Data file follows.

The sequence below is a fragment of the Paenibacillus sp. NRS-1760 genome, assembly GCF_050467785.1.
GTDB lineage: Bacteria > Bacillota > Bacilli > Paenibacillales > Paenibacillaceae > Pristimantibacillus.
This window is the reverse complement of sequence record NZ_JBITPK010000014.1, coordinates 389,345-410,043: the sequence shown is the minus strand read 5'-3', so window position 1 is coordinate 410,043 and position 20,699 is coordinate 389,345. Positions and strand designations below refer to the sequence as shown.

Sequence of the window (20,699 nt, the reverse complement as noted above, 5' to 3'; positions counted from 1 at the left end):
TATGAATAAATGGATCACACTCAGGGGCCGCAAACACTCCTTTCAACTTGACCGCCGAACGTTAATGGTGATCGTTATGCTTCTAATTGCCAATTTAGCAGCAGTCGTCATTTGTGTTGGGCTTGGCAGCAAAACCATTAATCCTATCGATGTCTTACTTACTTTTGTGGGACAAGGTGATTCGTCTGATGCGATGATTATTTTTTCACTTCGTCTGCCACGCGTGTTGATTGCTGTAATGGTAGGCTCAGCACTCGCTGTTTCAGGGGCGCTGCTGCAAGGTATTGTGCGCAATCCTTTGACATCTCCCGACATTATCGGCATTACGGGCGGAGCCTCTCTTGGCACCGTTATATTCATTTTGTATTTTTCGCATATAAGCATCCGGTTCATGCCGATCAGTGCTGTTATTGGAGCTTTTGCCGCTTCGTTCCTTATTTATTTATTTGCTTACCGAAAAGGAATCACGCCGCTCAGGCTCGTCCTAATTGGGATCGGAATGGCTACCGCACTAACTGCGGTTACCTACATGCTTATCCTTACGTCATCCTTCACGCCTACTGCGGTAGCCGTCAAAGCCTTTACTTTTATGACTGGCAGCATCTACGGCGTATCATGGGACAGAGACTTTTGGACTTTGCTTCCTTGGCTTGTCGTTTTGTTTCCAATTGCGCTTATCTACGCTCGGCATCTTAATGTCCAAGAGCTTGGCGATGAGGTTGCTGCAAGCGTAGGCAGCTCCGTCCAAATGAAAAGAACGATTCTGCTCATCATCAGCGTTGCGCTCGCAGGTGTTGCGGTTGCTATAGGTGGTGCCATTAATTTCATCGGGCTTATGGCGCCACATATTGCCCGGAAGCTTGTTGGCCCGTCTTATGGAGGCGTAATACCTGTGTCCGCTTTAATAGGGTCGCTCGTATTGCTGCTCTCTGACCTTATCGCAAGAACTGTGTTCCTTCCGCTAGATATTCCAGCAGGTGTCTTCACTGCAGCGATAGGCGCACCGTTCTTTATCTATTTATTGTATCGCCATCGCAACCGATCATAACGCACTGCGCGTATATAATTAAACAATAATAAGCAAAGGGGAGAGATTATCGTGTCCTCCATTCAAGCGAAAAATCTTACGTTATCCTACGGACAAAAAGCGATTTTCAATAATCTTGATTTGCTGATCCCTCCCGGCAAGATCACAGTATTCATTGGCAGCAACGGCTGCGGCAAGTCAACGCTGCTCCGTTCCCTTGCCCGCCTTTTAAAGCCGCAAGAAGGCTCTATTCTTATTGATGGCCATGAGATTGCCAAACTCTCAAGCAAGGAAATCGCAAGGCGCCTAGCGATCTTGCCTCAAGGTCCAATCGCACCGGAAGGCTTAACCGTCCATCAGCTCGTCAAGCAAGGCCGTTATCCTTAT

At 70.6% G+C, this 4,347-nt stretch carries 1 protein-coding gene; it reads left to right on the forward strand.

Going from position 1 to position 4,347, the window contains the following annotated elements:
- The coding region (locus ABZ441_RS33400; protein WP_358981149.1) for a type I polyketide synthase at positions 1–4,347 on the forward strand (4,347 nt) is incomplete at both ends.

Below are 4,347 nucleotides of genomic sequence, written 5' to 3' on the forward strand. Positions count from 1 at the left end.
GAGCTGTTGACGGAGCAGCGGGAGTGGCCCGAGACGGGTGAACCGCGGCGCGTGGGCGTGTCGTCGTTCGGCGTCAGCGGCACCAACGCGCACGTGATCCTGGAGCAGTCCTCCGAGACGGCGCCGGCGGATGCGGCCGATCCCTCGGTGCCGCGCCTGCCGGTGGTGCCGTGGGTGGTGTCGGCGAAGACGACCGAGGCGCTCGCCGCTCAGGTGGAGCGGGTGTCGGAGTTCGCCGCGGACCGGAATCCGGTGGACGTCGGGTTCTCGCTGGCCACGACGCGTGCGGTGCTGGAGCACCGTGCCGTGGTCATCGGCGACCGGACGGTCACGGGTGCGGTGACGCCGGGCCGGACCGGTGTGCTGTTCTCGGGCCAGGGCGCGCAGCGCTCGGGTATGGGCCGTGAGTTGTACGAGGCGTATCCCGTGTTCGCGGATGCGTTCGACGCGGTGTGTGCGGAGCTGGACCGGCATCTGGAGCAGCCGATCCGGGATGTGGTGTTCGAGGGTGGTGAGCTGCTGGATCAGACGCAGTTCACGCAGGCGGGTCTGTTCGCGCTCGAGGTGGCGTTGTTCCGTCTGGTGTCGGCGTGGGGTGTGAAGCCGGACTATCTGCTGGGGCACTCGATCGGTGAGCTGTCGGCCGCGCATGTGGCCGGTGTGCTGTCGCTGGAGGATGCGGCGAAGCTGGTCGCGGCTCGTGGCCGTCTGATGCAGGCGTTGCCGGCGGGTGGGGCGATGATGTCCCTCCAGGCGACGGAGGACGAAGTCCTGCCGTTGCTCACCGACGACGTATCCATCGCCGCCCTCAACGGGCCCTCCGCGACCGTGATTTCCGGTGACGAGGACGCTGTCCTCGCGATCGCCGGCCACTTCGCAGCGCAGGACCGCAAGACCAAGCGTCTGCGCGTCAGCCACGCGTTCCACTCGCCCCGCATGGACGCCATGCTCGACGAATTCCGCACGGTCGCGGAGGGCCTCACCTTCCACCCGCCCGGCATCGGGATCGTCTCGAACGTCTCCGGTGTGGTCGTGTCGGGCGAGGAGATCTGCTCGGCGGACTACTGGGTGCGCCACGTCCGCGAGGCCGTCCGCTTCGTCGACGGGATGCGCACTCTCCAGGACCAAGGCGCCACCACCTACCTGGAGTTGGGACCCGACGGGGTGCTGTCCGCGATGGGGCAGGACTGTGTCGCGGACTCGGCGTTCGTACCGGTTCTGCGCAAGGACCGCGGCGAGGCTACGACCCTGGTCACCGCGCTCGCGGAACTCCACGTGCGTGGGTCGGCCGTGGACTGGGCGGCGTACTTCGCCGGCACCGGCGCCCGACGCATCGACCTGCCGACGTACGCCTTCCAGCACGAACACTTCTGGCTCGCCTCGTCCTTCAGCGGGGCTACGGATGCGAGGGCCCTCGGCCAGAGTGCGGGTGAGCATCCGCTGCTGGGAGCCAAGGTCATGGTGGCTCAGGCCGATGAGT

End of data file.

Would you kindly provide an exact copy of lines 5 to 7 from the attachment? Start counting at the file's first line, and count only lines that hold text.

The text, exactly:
TATGAATAAATGGATCACACTCAGGGGCCGCAAACACTCCTTTCAACTTGACCGCCGAACGTTAATGGTGATCGTTATGCTTCTAATTGCCAATTTAGCAGCAGTCGTCATTTGTGTTGGGCTTGGCAGCAAAACCATTAATCCTATCGATGTCTTACTTACTTTTGTGGGACAAGGTGATTCGTCTGATGCGATGATTATTTTTTCACTTCGTCTGCCACGCGTGTTGATTGCTGTAATGGTAGGCTCAGCACTCGCTGTTTCAGGGGCGCTGCTGCAAGGTATTGTGCGCAATCCTTTGACATCTCCCGACATTATCGGCATTACGGGCGGAGCCTCTCTTGGCACCGTTATATTCATTTTGTATTTTTCGCATATAAGCATCCGGTTCATGCCGATCAGTGCTGTTATTGGAGCTTTTGCCGCTTCGTTCCTTATTTATTTATTTGCTTACCGAAAAGGAATCACGCCGCTCAGGCTCGTCCTAATTGGGATCGGAATGGCTACCGCACTAACTGCGGTTACCTACATGCTTATCCTTACGTCATCCTTCACGCCTACTGCGGTAGCCGTCAAAGCCTTTACTTTTATGACTGGCAGCATCTACGGCGTATCATGGGACAGAGACTTTTGGACTTTGCTTCCTTGGCTTGTCGTTTTGTTTCCAATTGCGCTTATCTACGCTCGGCATCTTAATGTCCAAGAGCTTGGCGATGAGGTTGCTGCAAGCGTAGGCAGCTCCGTCCAAATGAAAAGAACGATTCTGCTCATCATCAGCGTTGCGCTCGCAGGTGTTGCGGTTGCTATAGGTGGTGCCATTAATTTCATCGGGCTTATGGCGCCACATATTGCCCGGAAGCTTGTTGGCCCGTCTTATGGAGGCGTAATACCTGTGTCCGCTTTAATAGGGTCGCTCGTATTGCTGCTCTCTGACCTTATCGCAAGAACTGTGTTCCTTCCGCTAGATATTCCAGCAGGTGTCTTCACTGCAGCGATAGGCGCACCGTTCTTTATCTATTTATTGTATCGCCATCGCAACCGATCATAACGCACTGCGCGTATATAATTAAACAATAATAAGCAAAGGGGAGAGATTATCGTGTCCTCCATTCAAGCGAAAAATCTTACGTTATCCTACGGACAAAAAGCGATTTTCAATAATCTTGATTTGCTGATCCCTCCCGGCAAGATCACAGTATTCATTGGCAGCAACGGCTGCGGCAAGTCAACGCTGCTCCGTTCCCTTGCCCGCCTTTTAAAGCCGCAAGAAGGCTCTATTCTTATTGATGGCCATGAGATTGCCAAACTCTCAAGCAAGGAAATCGCAAGGCGCCTAGCGATCTTGCCTCAAGGTCCAATCGCACCGGAAGGCTTAACCGTCCATCAGCTCGTCAAGCAAGGCCGTTATCCTTAT

At 70.6% G+C, this 4,347-nt stretch carries 1 protein-coding gene; it reads left to right on the forward strand.

Going from position 1 to position 4,347, the window contains the following annotated elements: